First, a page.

It’s Fun

Think of D&D as the best interactive story time hour of your life and go from there. You’ll build entire levels only to have the kids explore one room and move on. You’ll be shocked by their creative thinking in trying to get out of bad situations, their willingness to help each other out in the game and how that translates to real life. You’ll have so much fun you won’t know why everyone hasn’t been playing this game for years.

And more importantly, you’ll reinforce that most wonderful of lessons to your kids: that it’s OK to be a little silly, play games and have fun, and indulge in your nerdy passions. If more kids grew into adults who had learned that lesson, the world would be a much more chill place.


Are you dice gaming with your kids already? Do you have a D12 in your back pocket at all times? Or do you think I’m spouting nonsense? Chime in below and join the quest!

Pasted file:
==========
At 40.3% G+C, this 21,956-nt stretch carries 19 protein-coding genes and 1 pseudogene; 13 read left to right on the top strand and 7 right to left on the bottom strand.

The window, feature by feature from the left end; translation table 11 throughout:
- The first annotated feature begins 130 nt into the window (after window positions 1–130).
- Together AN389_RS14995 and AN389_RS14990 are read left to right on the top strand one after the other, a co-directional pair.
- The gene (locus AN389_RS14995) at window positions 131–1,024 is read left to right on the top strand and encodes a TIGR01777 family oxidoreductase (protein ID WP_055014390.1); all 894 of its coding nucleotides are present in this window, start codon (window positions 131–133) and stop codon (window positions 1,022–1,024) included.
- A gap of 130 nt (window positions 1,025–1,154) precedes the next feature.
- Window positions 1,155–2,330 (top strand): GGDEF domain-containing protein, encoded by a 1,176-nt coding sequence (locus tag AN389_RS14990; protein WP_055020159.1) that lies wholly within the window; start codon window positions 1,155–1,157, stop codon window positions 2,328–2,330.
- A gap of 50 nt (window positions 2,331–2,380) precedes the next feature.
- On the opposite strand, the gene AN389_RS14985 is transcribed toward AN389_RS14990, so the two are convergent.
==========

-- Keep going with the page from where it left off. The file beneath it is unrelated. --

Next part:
3 thoughts on “Roll Initiative, or: Why Dungeons and Dragons is the Ultimate Cross-Curricular Opportunity

  1. Thanks for the interesting re-imagining of D&D. Yes, I can see lots of curricular tie-ins, and I love the aspect that it is ‘all in your head’. Our campus has a new student lead D&D club. “On Paper!” is a big part of this club’s promotion. The kids see it as charmingly retro, the fact that it is ‘unplugged’ gaming at its best.

    • Ditto! I was always curious but never knew anyone who would play/get me started. Fair warning: it’s highly addictive. HIGHLY.